5 Tips for Teaching CPR Effectively

Posted by Emergency Care & Safety Institute on Aug 5, 2021 12:09:00 PM
First Aid CPR Blog

Are you a new instructor looking for best practices to begin teaching CPR or a seasoned instructor looking for a refresher on the basics of an effective CPR class? We've compiled five tips to help ensure you're teaching CPR effectively every time you step in the classroom.

1. Plan ahead to make the most of class time

Teaching others to save lives is no easy task. By planning ahead for each of your CPR classes, you will be ready to engage with each student during class time to ensure they learn the skills needed to respond in an emergency situation. Here are a few ways you can plan ahead for success:

    • Review your course roster and ensure you have answered any logistical questions in advance of the scheduled class time. This will decrease the number of questions asked when you arrive in the classroom, allowing you to devote the entirety of your time to teaching.

    • Make a list of the CPR training equipment you will need to effectively teach your students CPR (i.e., the appropriate number of mannequins, AEDs, etc.) and be sure they are clean, sanitized, packed up, and ready for use. Also, be sure to have the necessary items on hand to sanitize the equipment after each use during class time.

    • Consider your audience. Is this the first time your students will be learning CPR or is this a refresher course for them? Are they healthcare professionals or laypeople in your community? Determine the makeup of your class and tailor your training accordingly. Of course, the skills will remain the same, but perhaps there are ways to discuss scenarios relevant to the specific emergency situations they may encounter.

2. Rely on the CPR curriculum and instructional resources provided by a national training organization

Choosing nationally recognized training materials that meet the latest Consensus on Science and Treatment Recommendations from the International Liaison Committee on Resuscitation (ILCOR) and the current Cardiopulmonary Resuscitation (CPR) and Emergency Cardiac Care (ECC) guidelines are critical to ensuring you are teaching others the most up-to-date scientific methods to save a life.

In addition to student resources (student manuals, eBooks, etc.), most training organizations also provide instructor resources to help guide you as you plan your course. Prior to stepping into the classroom, make sure you have reviewed all the materials thoroughly so you are prepared to answer any questions that may arise.

3. Practice, Practice, Practice 

The idea of standing up in front of a classroom full of students can certainly be daunting. Teaching takes lots of practice and repetition. After reviewing the course materials, consider teaching the CPR skills to family members or friends. Trying out your teaching methods in an environment that's comfortable for you will help you determine what works well and what may need tweaking prior to teaching your first course out in the community.

It's perfectly normal to feel nervous before or even during your first few classes. If you make a mistake or your voice shakes a bit, be candid with your students and share with them that you're still honing your teaching skills. More likely than not, your authenticity will earn you respect from your students.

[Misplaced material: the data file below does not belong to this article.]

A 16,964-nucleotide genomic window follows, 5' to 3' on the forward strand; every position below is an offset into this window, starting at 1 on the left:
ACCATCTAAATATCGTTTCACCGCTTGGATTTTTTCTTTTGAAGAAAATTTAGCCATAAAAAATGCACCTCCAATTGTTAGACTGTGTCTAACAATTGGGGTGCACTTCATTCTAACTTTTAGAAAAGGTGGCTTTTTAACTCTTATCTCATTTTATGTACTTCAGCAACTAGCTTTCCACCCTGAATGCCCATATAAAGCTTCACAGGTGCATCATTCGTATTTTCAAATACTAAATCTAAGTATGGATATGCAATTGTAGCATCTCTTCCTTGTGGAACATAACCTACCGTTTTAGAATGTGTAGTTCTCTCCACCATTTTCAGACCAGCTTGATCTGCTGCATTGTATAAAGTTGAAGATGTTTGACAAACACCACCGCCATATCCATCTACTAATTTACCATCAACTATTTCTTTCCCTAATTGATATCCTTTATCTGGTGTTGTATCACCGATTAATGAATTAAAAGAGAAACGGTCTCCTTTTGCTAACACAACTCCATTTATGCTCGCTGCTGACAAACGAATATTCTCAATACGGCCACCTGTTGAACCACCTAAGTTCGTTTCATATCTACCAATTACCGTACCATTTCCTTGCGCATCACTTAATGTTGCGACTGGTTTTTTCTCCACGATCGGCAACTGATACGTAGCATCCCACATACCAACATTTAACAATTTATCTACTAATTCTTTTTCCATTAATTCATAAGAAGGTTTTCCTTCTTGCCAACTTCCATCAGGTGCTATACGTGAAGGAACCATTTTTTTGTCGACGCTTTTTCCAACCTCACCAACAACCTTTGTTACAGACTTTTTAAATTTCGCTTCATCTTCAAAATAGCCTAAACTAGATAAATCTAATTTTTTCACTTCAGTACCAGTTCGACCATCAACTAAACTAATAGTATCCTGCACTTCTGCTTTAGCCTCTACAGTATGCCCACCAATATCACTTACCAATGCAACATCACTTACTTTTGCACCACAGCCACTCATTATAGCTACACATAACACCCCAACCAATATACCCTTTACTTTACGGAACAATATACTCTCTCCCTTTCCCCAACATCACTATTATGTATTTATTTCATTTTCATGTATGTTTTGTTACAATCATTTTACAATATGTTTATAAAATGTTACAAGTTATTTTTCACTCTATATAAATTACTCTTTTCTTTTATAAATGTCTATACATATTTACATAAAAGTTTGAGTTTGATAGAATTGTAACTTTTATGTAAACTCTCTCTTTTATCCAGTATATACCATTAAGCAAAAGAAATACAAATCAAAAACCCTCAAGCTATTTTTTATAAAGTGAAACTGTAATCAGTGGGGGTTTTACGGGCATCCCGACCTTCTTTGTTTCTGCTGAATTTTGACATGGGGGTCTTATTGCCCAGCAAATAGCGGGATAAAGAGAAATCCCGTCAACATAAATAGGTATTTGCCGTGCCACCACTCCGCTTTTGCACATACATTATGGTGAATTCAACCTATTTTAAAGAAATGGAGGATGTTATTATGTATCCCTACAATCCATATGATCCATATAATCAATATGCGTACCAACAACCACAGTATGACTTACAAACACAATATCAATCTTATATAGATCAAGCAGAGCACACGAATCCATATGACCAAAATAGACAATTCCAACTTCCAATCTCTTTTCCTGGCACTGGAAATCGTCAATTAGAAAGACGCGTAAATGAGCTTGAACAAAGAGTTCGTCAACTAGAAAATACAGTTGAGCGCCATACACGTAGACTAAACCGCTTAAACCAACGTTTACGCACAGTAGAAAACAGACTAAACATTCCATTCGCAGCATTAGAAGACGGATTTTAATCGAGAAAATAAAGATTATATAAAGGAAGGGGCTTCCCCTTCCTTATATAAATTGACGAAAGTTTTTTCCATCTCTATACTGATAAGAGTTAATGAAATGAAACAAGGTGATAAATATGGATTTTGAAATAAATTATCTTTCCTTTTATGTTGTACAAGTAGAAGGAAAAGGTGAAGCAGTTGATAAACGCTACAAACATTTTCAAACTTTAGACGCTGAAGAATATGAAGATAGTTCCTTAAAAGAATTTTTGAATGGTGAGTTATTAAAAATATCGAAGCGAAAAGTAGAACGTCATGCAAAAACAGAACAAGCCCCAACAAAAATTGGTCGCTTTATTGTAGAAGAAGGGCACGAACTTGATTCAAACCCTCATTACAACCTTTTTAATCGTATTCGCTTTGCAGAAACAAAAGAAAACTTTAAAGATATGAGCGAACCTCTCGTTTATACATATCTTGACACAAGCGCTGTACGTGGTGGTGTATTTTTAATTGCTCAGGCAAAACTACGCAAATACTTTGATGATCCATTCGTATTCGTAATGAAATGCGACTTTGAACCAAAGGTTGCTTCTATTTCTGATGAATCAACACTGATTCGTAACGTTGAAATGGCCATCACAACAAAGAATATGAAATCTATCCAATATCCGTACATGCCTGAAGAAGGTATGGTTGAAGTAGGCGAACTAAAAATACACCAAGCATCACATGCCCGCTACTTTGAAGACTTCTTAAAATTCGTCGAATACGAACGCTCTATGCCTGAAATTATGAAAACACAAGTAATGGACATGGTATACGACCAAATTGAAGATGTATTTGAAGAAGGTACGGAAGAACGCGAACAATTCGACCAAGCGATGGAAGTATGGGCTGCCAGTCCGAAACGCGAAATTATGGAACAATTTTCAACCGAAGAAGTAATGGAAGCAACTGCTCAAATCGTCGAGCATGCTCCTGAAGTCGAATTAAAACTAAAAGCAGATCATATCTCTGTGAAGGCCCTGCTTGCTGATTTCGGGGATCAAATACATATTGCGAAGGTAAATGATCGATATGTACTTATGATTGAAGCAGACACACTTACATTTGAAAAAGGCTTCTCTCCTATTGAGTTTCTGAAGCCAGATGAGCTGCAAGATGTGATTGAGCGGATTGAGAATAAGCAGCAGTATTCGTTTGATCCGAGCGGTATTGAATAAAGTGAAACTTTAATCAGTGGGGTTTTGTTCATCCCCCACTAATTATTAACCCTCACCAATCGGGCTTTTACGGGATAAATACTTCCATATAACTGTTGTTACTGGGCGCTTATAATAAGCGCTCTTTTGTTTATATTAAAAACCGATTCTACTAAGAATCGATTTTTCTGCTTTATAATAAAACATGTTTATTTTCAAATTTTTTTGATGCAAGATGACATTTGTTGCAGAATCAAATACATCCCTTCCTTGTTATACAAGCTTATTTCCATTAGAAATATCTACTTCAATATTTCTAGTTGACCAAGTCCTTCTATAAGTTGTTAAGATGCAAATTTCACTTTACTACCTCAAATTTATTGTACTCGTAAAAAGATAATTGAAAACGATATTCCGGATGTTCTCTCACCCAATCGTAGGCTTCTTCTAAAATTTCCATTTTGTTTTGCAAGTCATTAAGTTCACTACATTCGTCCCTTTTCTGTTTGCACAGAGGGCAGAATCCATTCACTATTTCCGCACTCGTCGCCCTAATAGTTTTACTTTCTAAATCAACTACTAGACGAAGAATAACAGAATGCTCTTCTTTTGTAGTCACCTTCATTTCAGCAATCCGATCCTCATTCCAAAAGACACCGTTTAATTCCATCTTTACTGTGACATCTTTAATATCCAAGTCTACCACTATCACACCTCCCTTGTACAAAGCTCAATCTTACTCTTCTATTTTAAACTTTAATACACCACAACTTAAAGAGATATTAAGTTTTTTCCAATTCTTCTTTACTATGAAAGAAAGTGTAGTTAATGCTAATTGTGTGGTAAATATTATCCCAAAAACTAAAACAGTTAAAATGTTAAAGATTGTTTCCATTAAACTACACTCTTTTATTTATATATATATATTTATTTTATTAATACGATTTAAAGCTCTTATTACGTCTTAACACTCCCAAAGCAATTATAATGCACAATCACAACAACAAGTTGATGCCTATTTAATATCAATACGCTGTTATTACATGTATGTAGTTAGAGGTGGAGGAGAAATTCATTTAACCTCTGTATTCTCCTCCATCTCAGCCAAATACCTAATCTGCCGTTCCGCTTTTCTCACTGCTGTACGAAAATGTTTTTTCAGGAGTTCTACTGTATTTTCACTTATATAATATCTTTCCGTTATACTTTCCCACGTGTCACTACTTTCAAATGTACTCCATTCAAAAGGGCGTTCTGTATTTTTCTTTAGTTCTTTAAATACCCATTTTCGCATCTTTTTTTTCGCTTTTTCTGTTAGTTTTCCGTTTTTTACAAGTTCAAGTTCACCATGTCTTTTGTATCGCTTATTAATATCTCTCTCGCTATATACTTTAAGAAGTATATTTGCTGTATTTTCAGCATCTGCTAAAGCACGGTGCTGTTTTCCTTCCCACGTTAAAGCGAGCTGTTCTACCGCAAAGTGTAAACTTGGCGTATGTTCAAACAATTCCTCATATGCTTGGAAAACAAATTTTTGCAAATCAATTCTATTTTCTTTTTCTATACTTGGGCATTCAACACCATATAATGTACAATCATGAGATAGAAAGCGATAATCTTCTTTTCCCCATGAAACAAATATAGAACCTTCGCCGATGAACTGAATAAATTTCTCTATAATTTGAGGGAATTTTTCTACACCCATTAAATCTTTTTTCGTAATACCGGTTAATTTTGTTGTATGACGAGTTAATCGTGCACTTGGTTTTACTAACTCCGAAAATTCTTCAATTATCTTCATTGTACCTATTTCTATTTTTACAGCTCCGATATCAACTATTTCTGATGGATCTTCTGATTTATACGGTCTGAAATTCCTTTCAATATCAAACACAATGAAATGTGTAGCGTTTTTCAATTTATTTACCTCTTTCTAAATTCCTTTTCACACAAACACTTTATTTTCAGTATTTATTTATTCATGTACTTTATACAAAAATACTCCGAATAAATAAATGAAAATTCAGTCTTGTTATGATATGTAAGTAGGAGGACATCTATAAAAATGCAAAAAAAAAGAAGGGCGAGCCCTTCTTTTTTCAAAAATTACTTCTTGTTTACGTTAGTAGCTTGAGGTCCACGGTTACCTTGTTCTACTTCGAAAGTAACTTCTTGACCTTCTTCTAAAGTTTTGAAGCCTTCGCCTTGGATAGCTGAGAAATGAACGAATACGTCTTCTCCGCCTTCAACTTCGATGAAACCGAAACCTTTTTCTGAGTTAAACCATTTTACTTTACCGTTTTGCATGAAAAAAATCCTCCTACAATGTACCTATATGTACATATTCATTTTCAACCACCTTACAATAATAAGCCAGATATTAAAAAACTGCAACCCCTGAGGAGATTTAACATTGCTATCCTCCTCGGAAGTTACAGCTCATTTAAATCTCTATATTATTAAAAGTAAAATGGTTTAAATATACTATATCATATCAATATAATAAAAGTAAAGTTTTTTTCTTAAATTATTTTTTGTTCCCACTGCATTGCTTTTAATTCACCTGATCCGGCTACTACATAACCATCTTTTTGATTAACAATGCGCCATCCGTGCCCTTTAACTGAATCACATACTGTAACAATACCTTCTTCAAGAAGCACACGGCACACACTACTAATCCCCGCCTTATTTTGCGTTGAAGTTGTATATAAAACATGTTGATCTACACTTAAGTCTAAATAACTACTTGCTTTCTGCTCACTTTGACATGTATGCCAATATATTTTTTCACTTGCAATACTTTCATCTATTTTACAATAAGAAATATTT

4. Make CPR training relevant to your students and instill confidence in their skills

Remember the old adage from your high school English teacher: "Show, don't tell?" Well, in today's media-driven society, those words still ring true. ECSI has found that it is one thing to tell students about the importance of emergency care training, but the message truly resonates when they actually experience a life being saved or when real-life examples are shown in class. So, how can you incorporate these examples in your training? When you see a reporter on your local news interview a teacher who performed CPR on an unresponsive student or hear about a camp counselor who performed First Aid on a camper who was seriously injured miles from their campsite, bring the video to your class or invite the camp counselor to speak at your next training session! These seemingly simple actions allow your students to see how necessary emergency care is in our everyday lives and will encourage them to respond effectively when the time comes.

5. Stay organized, clean and sanitize training materials, and be prepared for your next course

When your CPR class has wrapped up, build in extra time to get prepared for your next course. Here are a few ways to get started:

    • Keep your course administration materials organized and up-to-date. This will serve you well as you look to retain students for refresher training or promote new courses to them in the future. 

    • Often the last thing you'll want to do after you finish teaching a CPR course is to lug your training equipment back to your office or home and clean and sanitize each item. Resist the urge to leave these items packed up and instead clean them up and get them ready for your next course. Doing so will ensure you're ready to teach when the opportunity presents itself. 

    • Take stock of how the CPR course went. Were there areas you felt went well? Were there areas you know could be improved in future courses? Did any questions arise that you did not have answers to? Were any examples shared by students that could help in future courses? Take a few minutes to write down your thoughts on paper. As you continue teaching, you will be able to use this information to enhance your course.

Are you ready to teach your next CPR course? For more information about training with ECSI or to explore our CPR and AED training materials, please visit our website today


Topics: CPR & AED, First Aid